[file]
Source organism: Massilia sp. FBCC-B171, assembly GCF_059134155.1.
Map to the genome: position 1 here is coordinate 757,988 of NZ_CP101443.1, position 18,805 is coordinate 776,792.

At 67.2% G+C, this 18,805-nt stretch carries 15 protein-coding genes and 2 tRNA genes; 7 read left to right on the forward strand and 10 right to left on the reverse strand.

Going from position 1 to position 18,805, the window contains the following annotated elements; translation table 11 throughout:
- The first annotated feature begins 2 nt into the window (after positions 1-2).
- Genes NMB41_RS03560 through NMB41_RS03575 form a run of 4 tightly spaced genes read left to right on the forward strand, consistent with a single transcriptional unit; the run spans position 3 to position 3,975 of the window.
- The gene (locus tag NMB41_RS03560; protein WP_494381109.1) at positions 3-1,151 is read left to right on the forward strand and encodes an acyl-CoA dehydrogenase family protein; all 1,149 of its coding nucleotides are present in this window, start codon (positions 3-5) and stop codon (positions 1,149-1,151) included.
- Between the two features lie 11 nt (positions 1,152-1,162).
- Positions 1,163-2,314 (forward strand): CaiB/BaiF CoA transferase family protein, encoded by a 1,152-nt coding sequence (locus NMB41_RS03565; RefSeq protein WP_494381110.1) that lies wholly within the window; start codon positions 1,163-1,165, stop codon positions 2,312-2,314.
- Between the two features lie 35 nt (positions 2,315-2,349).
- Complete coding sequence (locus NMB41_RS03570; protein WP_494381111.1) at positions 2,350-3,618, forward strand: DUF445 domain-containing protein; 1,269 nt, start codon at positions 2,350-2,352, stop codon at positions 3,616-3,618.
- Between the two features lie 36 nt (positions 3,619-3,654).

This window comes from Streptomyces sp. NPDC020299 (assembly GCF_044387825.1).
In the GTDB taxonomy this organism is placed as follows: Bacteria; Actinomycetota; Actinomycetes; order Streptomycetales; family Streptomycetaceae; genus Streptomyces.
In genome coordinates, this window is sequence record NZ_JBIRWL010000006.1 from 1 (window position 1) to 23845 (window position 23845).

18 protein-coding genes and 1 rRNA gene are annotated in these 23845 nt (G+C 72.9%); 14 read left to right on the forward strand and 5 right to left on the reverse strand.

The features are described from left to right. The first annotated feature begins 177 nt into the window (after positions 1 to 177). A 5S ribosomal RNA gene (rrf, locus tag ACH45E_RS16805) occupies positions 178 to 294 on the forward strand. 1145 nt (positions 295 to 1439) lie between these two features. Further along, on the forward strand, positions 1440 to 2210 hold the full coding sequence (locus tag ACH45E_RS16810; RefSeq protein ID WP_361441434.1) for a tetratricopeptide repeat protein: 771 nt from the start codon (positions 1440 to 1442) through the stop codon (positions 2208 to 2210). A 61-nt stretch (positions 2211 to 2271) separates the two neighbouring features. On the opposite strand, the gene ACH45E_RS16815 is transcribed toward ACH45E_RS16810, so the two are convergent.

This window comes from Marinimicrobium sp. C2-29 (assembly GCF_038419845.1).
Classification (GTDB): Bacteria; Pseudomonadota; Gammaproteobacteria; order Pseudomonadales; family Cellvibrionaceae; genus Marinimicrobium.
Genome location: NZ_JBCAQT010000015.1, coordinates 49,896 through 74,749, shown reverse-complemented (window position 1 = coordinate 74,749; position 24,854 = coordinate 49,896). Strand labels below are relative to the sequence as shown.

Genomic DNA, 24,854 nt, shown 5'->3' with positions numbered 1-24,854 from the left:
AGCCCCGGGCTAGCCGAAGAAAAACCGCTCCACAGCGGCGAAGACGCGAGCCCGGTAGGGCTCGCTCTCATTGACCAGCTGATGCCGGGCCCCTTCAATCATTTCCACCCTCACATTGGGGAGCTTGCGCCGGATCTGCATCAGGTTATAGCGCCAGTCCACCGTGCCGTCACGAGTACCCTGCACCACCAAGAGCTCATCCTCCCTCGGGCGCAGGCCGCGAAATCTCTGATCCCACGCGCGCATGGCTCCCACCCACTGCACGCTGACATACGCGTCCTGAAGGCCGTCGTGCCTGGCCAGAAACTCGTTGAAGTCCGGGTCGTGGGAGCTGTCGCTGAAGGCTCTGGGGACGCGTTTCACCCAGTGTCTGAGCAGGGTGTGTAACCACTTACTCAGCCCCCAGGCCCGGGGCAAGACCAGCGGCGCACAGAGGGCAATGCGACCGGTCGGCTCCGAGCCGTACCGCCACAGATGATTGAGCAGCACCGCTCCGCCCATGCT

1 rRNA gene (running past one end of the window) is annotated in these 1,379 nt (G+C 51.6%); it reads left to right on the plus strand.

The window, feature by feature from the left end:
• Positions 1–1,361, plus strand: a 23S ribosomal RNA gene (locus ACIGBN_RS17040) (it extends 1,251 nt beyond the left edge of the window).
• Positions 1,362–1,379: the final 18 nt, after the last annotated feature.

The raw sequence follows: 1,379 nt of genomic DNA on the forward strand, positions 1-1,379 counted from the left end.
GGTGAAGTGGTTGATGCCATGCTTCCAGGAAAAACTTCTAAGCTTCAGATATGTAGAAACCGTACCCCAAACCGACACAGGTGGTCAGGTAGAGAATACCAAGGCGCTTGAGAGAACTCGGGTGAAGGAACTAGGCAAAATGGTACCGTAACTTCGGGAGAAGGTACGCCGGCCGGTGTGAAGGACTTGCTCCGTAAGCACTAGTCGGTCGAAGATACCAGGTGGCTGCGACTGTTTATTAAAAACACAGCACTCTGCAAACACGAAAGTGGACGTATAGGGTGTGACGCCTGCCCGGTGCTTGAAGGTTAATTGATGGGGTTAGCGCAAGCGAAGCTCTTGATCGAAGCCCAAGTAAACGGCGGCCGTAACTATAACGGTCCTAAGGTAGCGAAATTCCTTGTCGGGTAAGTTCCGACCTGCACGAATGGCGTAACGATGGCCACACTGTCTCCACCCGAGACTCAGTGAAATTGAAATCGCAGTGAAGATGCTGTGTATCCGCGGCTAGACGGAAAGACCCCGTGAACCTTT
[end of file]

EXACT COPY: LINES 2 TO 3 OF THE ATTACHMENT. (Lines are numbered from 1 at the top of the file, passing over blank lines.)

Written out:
Map to the genome: position 1 here is coordinate 757,988 of NZ_CP101443.1, position 18,805 is coordinate 776,792.

At 67.2% G+C, this 18,805-nt stretch carries 15 protein-coding genes and 2 tRNA genes; 7 read left to right on the forward strand and 10 right to left on the reverse strand.